marvin

Offline Lethevich

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Re: Franz Liszt (1811-86)
« Reply #192 on: February 03, 2011, 04:43:18 AM »
I'm on a permanent mission going through that set in the piecemeal parts I have access to, and I have to say that the variability of Liszt's piano music is overstated. There are few duds, although a lot of it isn't crowd-pleasing, or particularly ambitious. If you think you'll enjoy the box, you are sure to love it. If you think you'll dislike the lesser works, then you've already convinced yourself you won't.

Also overstated are Howard's "flaws". He's not the most scintillating pianist, and in the major works recorded over and over there are bound to be many equally good or better interps, but his technical skills are remarkably fine in even the most obscure work - it's lucky that such a good pianist would commit to this project.
« Last Edit: February 03, 2011, 04:48:25 AM by Lethe »
Peanut butter, flour and sugar do not make cookies. They make FIRE.

Offline mc ukrneal

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Re: Franz Liszt (1811-86)
« Reply #193 on: February 03, 2011, 07:49:19 AM »
I'm on a permanent mission going through that set in the piecemeal parts I have access to, and I have to say that the variability of Liszt's piano music is overstated. There are few duds, although a lot of it isn't crowd-pleasing, or particularly ambitious. If you think you'll enjoy the box, you are sure to love it. If you think you'll dislike the lesser works, then you've already convinced yourself you won't.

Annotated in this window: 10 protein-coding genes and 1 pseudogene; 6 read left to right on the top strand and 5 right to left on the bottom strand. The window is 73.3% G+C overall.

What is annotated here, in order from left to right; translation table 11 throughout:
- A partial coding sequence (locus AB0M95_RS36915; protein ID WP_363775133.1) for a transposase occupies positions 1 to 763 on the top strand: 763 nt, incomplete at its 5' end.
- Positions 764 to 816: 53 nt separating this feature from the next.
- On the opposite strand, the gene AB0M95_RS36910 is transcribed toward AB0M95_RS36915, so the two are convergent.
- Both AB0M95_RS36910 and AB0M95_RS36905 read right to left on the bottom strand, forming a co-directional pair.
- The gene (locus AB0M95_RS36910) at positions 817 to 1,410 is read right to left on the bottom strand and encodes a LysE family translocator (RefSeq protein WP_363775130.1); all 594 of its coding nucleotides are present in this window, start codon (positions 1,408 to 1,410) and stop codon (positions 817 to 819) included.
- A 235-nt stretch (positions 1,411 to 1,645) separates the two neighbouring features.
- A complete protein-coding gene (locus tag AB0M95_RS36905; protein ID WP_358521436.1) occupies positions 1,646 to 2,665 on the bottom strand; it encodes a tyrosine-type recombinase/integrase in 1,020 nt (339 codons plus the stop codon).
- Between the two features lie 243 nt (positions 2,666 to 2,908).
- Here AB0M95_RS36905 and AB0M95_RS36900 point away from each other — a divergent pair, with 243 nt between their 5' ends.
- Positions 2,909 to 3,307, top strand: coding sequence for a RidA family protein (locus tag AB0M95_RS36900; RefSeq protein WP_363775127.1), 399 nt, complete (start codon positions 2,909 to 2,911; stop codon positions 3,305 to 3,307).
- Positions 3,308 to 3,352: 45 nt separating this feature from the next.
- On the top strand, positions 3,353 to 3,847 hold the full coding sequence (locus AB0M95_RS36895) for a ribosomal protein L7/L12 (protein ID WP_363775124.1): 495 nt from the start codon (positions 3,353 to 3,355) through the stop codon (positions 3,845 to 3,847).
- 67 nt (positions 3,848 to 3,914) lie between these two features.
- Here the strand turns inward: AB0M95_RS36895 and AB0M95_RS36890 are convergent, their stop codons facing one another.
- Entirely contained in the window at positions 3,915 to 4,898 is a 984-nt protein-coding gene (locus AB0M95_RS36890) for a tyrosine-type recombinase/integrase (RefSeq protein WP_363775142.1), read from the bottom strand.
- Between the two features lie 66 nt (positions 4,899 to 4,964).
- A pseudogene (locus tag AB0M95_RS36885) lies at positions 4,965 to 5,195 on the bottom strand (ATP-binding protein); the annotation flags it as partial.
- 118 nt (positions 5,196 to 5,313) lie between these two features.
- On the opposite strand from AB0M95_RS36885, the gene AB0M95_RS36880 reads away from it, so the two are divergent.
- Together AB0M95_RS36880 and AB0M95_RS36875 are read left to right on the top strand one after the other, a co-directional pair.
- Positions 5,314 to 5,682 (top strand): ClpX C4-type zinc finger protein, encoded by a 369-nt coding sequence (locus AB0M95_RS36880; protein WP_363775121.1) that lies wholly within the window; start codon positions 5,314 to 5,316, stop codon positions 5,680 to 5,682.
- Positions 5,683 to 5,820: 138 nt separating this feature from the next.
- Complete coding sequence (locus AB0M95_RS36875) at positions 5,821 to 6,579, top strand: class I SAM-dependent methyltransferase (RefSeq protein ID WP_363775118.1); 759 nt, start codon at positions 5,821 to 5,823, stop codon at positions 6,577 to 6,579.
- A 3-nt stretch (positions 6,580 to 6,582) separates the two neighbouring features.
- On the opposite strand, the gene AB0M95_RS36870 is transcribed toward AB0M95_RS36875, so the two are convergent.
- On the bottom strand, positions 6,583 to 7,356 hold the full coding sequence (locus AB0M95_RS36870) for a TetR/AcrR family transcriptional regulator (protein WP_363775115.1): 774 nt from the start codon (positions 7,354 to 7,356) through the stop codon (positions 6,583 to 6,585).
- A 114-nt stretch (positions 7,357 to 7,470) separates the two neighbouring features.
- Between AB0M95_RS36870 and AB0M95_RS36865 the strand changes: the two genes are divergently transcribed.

Also overstated are Howard's "flaws". He's not the most scintillating pianist, and in the major works recorded over and over there are bound to be many equally good or better interps, but his technical skills are remarkably fine in even the most obscure work - it's lucky that such a good pianist would commit to this project.
Just an FYI - I noticed that MDT will have the individual releases on sale for much of 2011 (as will Hyperion, but MDT is cheaper). Of course, Berkshire has a number of the releases as well, but they are hit and miss on what they have. I enjoy the ones I own, though I often wish Howard had injected a bit more personality/flair.
Be kind to your fellow posters!!

Scarpia

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Re: Franz Liszt (1811-86)
« Reply #194 on: February 03, 2011, 10:58:51 AM »
Just an FYI - I noticed that MDT will have the individual releases on sale for much of 2011 (as will Hyperion, but MDT is cheaper). Of course, Berkshire has a number of the releases as well, but they are hit and miss on what they have. I enjoy the ones I own, though I often wish Howard had injected a bit more personality/flair.

I'm afraid I may have to get that colossal thing.  The mdt price is good but the shipping charge is an impressive 38 pounds (about $60).  I'll keep an eye on Amazon marketplace.  Amazon.com proper is discounting the pre-order from $400 to $310 but I suspect it will go lower when it is released and the marketplace sellers can jump in.

Scarpia

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Re: Franz Liszt (1811-86)
« Reply #195 on: February 04, 2011, 09:03:33 AM »